In the Land of Women Jon Kasdan

In the Land of Women Jon Kasdan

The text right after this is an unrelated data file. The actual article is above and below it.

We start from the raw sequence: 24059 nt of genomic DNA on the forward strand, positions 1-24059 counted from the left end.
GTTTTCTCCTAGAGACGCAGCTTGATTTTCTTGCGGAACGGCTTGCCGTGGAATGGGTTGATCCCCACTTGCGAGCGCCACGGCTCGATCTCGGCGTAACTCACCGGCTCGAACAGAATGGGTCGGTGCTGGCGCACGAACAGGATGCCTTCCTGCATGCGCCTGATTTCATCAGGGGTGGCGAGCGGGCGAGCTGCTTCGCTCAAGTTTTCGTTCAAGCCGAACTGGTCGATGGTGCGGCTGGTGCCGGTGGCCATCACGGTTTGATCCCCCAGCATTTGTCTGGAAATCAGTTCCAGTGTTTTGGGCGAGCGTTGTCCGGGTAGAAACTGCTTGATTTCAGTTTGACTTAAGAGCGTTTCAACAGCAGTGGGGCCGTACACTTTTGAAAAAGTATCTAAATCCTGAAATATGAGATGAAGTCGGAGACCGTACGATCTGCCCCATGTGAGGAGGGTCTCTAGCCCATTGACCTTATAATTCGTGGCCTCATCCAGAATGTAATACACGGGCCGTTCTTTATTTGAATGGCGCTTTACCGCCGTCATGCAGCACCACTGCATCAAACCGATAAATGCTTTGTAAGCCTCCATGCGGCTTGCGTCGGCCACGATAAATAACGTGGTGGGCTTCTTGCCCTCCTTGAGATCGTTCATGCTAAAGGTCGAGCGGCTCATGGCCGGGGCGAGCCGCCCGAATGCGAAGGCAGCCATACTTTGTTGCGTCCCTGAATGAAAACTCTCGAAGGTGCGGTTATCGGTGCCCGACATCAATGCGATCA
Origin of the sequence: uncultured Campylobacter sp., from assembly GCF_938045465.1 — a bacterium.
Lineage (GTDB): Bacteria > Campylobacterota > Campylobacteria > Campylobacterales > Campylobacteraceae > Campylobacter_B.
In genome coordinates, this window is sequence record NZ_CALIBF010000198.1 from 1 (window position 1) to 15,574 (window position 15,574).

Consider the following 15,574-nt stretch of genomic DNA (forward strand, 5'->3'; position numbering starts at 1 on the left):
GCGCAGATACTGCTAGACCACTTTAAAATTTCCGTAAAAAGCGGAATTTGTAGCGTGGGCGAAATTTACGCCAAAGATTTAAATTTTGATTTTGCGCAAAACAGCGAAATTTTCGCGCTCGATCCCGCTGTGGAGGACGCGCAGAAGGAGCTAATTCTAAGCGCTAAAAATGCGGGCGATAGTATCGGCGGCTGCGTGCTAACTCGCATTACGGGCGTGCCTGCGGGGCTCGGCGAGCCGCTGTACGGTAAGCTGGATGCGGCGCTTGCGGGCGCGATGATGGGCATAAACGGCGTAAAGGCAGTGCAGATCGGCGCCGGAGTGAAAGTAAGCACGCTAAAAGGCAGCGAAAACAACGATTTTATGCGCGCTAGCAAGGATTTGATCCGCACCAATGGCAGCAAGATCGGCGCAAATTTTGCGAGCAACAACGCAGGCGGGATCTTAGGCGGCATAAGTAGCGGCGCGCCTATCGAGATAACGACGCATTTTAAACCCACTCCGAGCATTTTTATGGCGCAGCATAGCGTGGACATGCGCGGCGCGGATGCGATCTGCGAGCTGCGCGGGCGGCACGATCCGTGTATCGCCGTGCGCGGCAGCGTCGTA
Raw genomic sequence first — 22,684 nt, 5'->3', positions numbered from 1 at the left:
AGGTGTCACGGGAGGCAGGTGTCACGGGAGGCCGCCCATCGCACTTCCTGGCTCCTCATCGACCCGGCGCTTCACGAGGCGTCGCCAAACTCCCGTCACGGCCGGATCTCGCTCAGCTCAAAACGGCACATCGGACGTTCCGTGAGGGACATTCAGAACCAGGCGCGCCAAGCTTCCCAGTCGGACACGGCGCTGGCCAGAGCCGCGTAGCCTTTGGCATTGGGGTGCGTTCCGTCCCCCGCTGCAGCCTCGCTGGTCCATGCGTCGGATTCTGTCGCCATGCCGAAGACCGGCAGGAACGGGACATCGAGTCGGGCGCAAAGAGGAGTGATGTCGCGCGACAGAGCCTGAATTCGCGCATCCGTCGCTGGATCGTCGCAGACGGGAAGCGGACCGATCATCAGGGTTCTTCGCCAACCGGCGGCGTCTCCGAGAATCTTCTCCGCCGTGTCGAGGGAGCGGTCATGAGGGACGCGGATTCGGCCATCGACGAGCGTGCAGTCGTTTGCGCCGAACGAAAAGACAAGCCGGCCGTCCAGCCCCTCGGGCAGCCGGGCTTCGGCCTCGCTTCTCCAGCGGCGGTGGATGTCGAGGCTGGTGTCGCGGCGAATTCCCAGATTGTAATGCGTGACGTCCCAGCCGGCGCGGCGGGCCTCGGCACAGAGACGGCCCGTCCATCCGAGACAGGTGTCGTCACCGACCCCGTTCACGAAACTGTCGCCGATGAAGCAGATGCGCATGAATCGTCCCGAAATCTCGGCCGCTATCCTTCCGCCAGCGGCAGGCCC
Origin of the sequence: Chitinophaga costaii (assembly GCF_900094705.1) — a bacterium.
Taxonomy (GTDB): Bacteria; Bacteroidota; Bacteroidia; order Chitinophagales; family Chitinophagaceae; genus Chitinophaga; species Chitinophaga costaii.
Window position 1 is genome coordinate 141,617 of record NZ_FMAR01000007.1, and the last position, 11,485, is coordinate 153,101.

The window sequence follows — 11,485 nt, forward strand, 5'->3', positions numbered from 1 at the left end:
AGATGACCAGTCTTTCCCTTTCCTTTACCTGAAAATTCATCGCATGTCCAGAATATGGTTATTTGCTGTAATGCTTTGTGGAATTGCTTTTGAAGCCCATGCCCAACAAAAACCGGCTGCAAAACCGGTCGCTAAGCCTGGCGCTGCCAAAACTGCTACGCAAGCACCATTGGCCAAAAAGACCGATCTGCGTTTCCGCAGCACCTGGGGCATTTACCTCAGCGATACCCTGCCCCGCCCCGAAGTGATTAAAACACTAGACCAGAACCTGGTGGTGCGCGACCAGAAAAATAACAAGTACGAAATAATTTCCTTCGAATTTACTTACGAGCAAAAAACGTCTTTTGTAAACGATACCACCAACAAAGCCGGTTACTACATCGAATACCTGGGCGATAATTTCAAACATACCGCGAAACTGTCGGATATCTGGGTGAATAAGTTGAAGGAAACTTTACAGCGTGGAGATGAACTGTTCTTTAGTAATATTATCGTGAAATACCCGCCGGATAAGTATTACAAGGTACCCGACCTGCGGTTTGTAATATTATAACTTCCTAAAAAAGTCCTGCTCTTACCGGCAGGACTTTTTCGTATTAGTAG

Jon Kasdan, son of Lawrence (Body Heat, The Big Chill) and brother of Jake (Orange County, Zero Effect), is no doubt living in the shadows of his family. So far he’s managed to build a decent résumé of television work, both as a writer and actor, and In the Land of Women marks his filmmaking debut as both writer and director. The film stars The O.C.’s Adam Brody as Carter Webb, a softcore porn screenwriter who has just been dumped by his rising star of an actress/model girlfriend. Devastated, he leaves Hollywood for suburban Michigan to look after his cantankerous grandmother (Olympia Dukakis). Across the street lives Sarah (Meg Ryan), a housewife currently juggling a bout with cancer, a cheating husband and two very different daughters. The oldest, Lucy (Panic Room’s Kristen Stewart), is a difficult teenager with a hate-on for her mother. The two women connect with Carter on different levels and the inevitable older/younger woman triangle happens right before your eyes. Before it ends though, Kasdan manages to tie up the loose ends with semi-pro closure that’s both believable and light-hearted enough to prevent most cynics programmed to abhor films like this from spinning their eyes. Judging by his credits to date — Dawson’s Creek, Freaks & Geeks — Kasdan appears to be stuck in a rut; he clearly hasn’t outgrown his longing for teenage romance and In the Land of Women can’t shake the incestuous romantic love fests that have been smeared all over network television. It’s all too familiar and at times, the dialogue borders on vomit-inducing. The same can be said for Brody, who hasn’t shed the Seth Cohen character that established him as an actor. Carter is merely an eight years later extension, facing more adult issues yet cracking the same sarcastic lines that made Brody a household name. Still, it’s hard for any fan of The O.C. to turn away from his first major role since the show’s finale. It’s a wise choice for him but he needs to move on and do something outside of his comfort zone. Meg Ryan, on the other hand, is still difficult to accept years after her cosmetic surgery. Her dramatic turn isn’t terrible but judging by this role, she’s evidently turning in her sexy charms and closing out her career as a mother figure — a real waste since she doesn’t look her age. Despite its many shortcomings, In the Land of Women doesn’t deserve the critical beating it’s likely going to receive. Then again, it’s also the sort of film where you get the sense that daddy pulled a few strings in order to get it made. (Warner)